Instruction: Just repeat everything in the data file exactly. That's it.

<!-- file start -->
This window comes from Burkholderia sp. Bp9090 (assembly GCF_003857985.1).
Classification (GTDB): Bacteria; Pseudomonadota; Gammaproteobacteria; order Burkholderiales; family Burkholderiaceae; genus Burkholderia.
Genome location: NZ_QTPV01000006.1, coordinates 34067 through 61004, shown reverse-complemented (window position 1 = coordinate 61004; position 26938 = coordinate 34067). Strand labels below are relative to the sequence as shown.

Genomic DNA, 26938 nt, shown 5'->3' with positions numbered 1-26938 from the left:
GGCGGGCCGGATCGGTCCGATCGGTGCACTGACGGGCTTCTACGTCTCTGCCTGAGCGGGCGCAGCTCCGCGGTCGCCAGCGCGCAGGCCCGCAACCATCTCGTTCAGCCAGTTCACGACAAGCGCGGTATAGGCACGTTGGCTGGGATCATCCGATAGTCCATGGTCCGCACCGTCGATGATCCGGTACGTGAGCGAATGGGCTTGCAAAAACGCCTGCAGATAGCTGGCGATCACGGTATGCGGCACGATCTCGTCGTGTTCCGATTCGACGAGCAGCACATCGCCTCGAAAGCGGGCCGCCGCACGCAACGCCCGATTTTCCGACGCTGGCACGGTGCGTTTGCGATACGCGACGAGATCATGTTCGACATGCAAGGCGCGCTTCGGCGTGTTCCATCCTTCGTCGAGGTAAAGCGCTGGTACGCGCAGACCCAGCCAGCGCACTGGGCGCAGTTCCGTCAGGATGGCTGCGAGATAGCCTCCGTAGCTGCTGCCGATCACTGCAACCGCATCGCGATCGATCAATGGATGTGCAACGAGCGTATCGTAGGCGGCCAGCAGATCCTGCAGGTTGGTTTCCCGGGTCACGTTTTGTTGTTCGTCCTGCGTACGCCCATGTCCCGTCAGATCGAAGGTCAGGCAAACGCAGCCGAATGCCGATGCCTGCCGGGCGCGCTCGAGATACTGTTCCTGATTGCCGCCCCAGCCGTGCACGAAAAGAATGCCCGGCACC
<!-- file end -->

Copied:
This window comes from Burkholderia sp. Bp9090 (assembly GCF_003857985.1).
Classification (GTDB): Bacteria; Pseudomonadota; Gammaproteobacteria; order Burkholderiales; family Burkholderiaceae; genus Burkholderia.
Genome location: NZ_QTPV01000006.1, coordinates 34067 through 61004, shown reverse-complemented (window position 1 = coordinate 61004; position 26938 = coordinate 34067). Strand labels below are relative to the sequence as shown.

Genomic DNA, 26938 nt, shown 5'->3' with positions numbered 1-26938 from the left:
GGCGGGCCGGATCGGTCCGATCGGTGCACTGACGGGCTTCTACGTCTCTGCCTGAGCGGGCGCAGCTCCGCGGTCGCCAGCGCGCAGGCCCGCAACCATCTCGTTCAGCCAGTTCACGACAAGCGCGGTATAGGCACGTTGGCTGGGATCATCCGATAGTCCATGGTCCGCACCGTCGATGATCCGGTACGTGAGCGAATGGGCTTGCAAAAACGCCTGCAGATAGCTGGCGATCACGGTATGCGGCACGATCTCGTCGTGTTCCGATTCGACGAGCAGCACATCGCCTCGAAAGCGGGCCGCCGCACGCAACGCCCGATTTTCCGACGCTGGCACGGTGCGTTTGCGATACGCGACGAGATCATGTTCGACATGCAAGGCGCGCTTCGGCGTGTTCCATCCTTCGTCGAGGTAAAGCGCTGGTACGCGCAGACCCAGCCAGCGCACTGGGCGCAGTTCCGTCAGGATGGCTGCGAGATAGCCTCCGTAGCTGCTGCCGATCACTGCAACCGCATCGCGATCGATCAATGGATGTGCAACGAGCGTATCGTAGGCGGCCAGCAGATCCTGCAGGTTGGTTTCCCGGGTCACGTTTTGTTGTTCGTCCTGCGTACGCCCATGTCCCGTCAGATCGAAGGTCAGGCAAACGCAGCCGAATGCCGATGCCTGCCGGGCGCGCTCGAGATACTGTTCCTGATTGCCGCCCCAGCCGTGCACGAAAAGAATGCCCGGCACC